The Melancholy of Alice

Posted on March 20, 2010. Filed under: Books, Children's, Historical Fiction | Tags: , , , , |

I keep posting later and later, but it’s only because things have been busy taking care of the house and my mother. In any event, I won’t harp on it. Today I wanted to review Alice I Have Been as I finished reading it last night.

Melanie Benjamin’s Alice I Have Been is a haunting book. Perhaps my view on it won’t be the same as those who have read it, but it just seemed a very tragic story. I read the author’s notes on the book, and Benjamin explains that while it is only a novel she did use as much of the remaining documented materials of Alice Liddell Hargreaves’s life to reconstruct this tale.

Looking at it from that point of view, I almost pity poor Alice.

That’s not to say, however, that the story was poorly written. Benjamin’s book is a delight to read, full of witty repartee and turns of phrase common to the Victorian era when Alice was born. The pacing is excellent, and the story draws the reader in with little effort and keeps you gripped in the questions it presents throughout.

The tale starts with a portrait of an aged Alice, famous for her experience in Wonderland and virtually unknown for her more scandalous exploits. At 81, she’s growing older and tired of being known as Alice in Wonderland. It’s been years since she has spoken to anyone who was even familiar with Charles Lutwidge Dodgson, the man the rest of the world knows as Lewis Carroll. And no one even remembers the circumstances under which 11-year-old Alice was forced to part with Charles Dodgson. Even Alice herself is quite fuzzy on the scandal.

As she rereads a particular letter from her deceased older sister Ina, Alice’s memories flood her mind–and the book’s pages–as she begins to relive those formative younger years. What’s so fascinating is not the story of Alice in Wonderland as so many believe but rather the background of this woman who survived many of her family to live out her days, widowed with only one, somewhat irresponsible, son for comfort.

But Alice I Have Been reveals the shocking and scandalous events of Alice Liddell’s life in a splash of vibrant fiction. From the recollection of Dodgson’s photo of her as a ‘gypsy girl’ clothed in rags to the events leading to a dangerous kiss on a train, Alice retraces her childhood, recalling how boldly she took what she wanted–from Ina, her mother, and Mr. Dodgson himself.

The book is divided into three parts, and the story of Alice and Dodgson ends with the first part. In the second, we read of her romance with Prince Leopold, son to Queen Victoria. Leopold, or Leo as we know Alice addresses him, is infatuated with the Alice from Lewis Carroll’s tales, which by now have sold well in Britain. Pursuing the second daughter of the Liddell family, he wins her heart and brings in help in the form of old Liddell family friends to try and persuade the queen to approve the match.

When the queen receives word of the scandal with Mr. Dodgson, however, she’s most displeased. In one of the greatest tragedies of her life, Alice loses the two people closest to her. Concluding the second portion of the novel, we read in the third about her marriage to Reginald Hargreaves, who, according to Alice, has plucked her after she ripened too much and fell off the tree. It’s a poor description to be sure, and Alice spares little love for the husband she wouldn’t have chosen for herself.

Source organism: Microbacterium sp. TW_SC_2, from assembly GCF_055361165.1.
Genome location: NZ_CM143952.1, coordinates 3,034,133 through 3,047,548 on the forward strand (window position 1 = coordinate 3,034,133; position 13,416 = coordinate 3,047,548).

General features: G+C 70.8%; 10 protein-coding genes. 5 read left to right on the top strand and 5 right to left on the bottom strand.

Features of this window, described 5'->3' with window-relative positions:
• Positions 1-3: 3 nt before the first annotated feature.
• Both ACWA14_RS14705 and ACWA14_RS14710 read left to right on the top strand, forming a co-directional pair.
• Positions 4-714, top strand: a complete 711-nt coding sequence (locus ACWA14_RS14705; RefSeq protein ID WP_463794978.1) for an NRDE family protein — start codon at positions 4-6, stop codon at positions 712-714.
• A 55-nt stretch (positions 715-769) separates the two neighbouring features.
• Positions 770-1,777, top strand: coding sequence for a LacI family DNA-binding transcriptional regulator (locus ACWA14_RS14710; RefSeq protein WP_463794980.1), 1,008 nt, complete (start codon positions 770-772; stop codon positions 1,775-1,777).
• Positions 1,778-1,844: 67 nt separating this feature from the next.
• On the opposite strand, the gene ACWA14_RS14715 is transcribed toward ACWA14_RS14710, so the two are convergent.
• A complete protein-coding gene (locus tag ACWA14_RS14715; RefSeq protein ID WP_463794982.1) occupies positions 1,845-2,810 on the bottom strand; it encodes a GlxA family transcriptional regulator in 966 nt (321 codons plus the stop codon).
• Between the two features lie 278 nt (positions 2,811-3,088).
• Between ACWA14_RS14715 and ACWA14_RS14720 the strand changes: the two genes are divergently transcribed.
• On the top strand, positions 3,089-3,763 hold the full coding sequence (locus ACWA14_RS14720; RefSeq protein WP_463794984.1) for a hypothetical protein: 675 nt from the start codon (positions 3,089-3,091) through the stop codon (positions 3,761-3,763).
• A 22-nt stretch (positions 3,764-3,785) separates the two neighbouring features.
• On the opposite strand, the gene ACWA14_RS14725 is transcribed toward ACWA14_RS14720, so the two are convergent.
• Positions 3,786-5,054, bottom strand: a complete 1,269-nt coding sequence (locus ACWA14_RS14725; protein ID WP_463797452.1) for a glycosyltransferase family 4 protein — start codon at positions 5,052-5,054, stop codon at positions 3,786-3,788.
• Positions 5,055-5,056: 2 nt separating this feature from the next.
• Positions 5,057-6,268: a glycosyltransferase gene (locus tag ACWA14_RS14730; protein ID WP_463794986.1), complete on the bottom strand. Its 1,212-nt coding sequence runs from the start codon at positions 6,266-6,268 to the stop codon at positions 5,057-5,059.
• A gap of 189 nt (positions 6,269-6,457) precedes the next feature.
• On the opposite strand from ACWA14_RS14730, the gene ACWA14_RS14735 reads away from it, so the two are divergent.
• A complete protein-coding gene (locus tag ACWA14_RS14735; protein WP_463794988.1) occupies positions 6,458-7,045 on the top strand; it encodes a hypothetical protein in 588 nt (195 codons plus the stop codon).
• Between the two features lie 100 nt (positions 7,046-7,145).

What I find most interesting in this novel is how Alice is portrayed. Certainly there are other authors out there who have documented her life, and Benjamin’s work is only fiction after all. But the Alice in the story is such a dramatic contrast from the Alice in Carroll’s work. Instead of being the constant, logical, happy-go-lucky child, Alice is a tired, broken-hearted, depressed woman whose life has simply passed her by.

It’s truly haunting because of the opportunities she seemed to miss, either through her own doing or by the actions and interference of others. I both sympathized with and chastised Alice as she made decisions and tried to accomplish things that were beyond her reach. I wonder if Benjamin’s tale is accurate enough to fill in the blanks of this remarkable woman’s life.

Overall, this is definitely a keeper. I really enjoyed the story. Alice enthralled and entertained me, but she also challenged and intrigued me. I’ve come to the conclusion that it would be a joy to sit down with her (were that possible) and hear her story from her own lips.

But the intriguing thing about Alice? Of those few possessions remaining, none truly tell her story. What remains, then? Alice’s Adventures in Wonderland. And as Benjamin suggests in the end of the book: that might be exactly as Alice Liddell Hargreaves intended it.

Advertisements
Read Full Post | Make a Comment ( 2 so far )

The Alice Craze

Posted on March 13, 2010. Filed under: Books, Classics, Fairy Tales, Historical Fiction | Tags: , , , , , |

Yes, I’m adding to it, but I haven’t seen the movie. I’m still debating on it. A friend asked me to go with him, and I’m thinking of saying yes if I can convince him to pay for my ticket. 😉 Poor unemployed girl needs someone else to help her out. Haha.

Image Credit: The Victorian Web

I know everyone’s all up in arms over Burton’s adaptation of Alice’s Adventures in Wonderland, but I’ve never been a huge Burton fan. Sure, he’s a great director, but I’m not one of the people who makes plans to see his next hit movie each time it rolls into theaters.